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Conditions for Learning


One question from yesterday’s session is still unanswered, and that bugs me.  A lot.

How am I going to lead this learning when I return to my school?


I was thankful to be included in this year’s Leadership Learning Team, and was inspired by the wealth of resources shared by educators in our board.

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Please click on the picture to read my Storify.

In all honesty, I’m still digesting all of this information.  I feel like I need to sit down with some of the people who ran yesterday’s activities to clarify that I understood what they were trying to convey.  There was simply so much “great stuff” to process, and I don’t want to miss the points that they were trying to make, especially when I’m being asked to help lead this learning when I return to school.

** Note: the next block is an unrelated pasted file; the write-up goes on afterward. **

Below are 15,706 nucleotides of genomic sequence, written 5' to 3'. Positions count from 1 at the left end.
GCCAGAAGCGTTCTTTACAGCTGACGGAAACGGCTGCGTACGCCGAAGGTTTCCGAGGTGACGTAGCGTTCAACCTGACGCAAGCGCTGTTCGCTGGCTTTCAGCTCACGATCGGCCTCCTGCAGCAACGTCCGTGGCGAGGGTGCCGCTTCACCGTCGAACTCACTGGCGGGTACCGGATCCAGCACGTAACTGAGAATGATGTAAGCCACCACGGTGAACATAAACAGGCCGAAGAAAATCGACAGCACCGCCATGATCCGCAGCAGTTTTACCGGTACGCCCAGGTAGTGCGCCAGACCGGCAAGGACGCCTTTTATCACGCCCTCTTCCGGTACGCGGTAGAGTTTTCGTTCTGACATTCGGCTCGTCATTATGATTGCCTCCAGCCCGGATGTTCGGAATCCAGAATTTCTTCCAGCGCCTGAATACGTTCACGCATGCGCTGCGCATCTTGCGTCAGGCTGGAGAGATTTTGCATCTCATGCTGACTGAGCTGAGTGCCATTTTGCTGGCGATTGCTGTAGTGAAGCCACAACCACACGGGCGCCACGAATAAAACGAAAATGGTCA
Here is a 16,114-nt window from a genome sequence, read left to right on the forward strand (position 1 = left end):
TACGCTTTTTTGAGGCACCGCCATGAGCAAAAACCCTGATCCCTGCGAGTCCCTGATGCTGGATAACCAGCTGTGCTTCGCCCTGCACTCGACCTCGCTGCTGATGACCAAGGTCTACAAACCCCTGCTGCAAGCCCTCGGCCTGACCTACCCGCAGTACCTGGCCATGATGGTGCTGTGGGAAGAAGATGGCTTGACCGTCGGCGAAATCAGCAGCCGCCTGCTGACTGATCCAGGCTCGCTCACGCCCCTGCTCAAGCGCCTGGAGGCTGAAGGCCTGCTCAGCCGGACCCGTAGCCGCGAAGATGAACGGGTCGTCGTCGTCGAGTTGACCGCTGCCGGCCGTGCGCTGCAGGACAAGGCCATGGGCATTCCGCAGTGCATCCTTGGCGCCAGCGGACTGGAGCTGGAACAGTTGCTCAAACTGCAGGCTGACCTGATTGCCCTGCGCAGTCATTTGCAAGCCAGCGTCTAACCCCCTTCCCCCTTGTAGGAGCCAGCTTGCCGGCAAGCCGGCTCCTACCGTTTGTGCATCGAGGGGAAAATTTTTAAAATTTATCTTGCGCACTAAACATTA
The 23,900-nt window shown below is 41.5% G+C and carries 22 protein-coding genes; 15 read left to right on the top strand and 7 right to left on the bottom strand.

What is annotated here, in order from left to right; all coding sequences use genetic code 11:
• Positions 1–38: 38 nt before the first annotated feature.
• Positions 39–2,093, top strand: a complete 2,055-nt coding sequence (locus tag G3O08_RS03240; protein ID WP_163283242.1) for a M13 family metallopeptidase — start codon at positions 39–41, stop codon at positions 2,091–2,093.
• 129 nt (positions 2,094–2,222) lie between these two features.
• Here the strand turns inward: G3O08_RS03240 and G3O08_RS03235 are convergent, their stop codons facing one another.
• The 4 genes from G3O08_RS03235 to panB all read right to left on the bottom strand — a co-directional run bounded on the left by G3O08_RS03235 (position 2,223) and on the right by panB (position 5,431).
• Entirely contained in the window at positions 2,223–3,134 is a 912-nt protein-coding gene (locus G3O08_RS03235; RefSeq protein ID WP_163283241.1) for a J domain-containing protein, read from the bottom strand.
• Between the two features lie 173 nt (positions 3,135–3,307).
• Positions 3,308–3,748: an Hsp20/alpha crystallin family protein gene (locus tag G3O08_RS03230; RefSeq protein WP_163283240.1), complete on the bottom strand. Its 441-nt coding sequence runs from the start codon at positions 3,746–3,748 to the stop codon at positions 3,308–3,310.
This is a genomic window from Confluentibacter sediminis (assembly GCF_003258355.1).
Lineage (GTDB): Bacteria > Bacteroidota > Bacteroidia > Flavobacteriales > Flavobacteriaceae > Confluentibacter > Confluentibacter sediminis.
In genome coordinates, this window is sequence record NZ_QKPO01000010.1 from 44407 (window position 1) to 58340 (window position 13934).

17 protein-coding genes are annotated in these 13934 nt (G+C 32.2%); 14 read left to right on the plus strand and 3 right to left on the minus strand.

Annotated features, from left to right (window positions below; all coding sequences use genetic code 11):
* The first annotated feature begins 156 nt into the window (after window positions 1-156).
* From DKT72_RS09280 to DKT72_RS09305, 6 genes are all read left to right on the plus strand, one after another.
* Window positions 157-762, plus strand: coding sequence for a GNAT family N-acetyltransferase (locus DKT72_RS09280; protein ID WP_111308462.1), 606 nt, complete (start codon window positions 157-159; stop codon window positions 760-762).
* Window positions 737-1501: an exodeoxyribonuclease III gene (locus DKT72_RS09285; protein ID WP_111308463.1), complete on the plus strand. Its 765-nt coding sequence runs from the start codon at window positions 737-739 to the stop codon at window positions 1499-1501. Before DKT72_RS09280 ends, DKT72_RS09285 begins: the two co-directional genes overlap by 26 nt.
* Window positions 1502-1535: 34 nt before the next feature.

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Yay, Report Cards.

Do you have any idea how good I am at procrastinating?  Absolutely fabulous.  Especially when it comes to calculating report card marks and writing comments.  My house will suddenly become spotless (even the ring around the tub will vanish), my laundry will be washed and folded…  I might even catch up on writing a blog post or two.  But that daunting task of evaluating will be ignored until the last minute.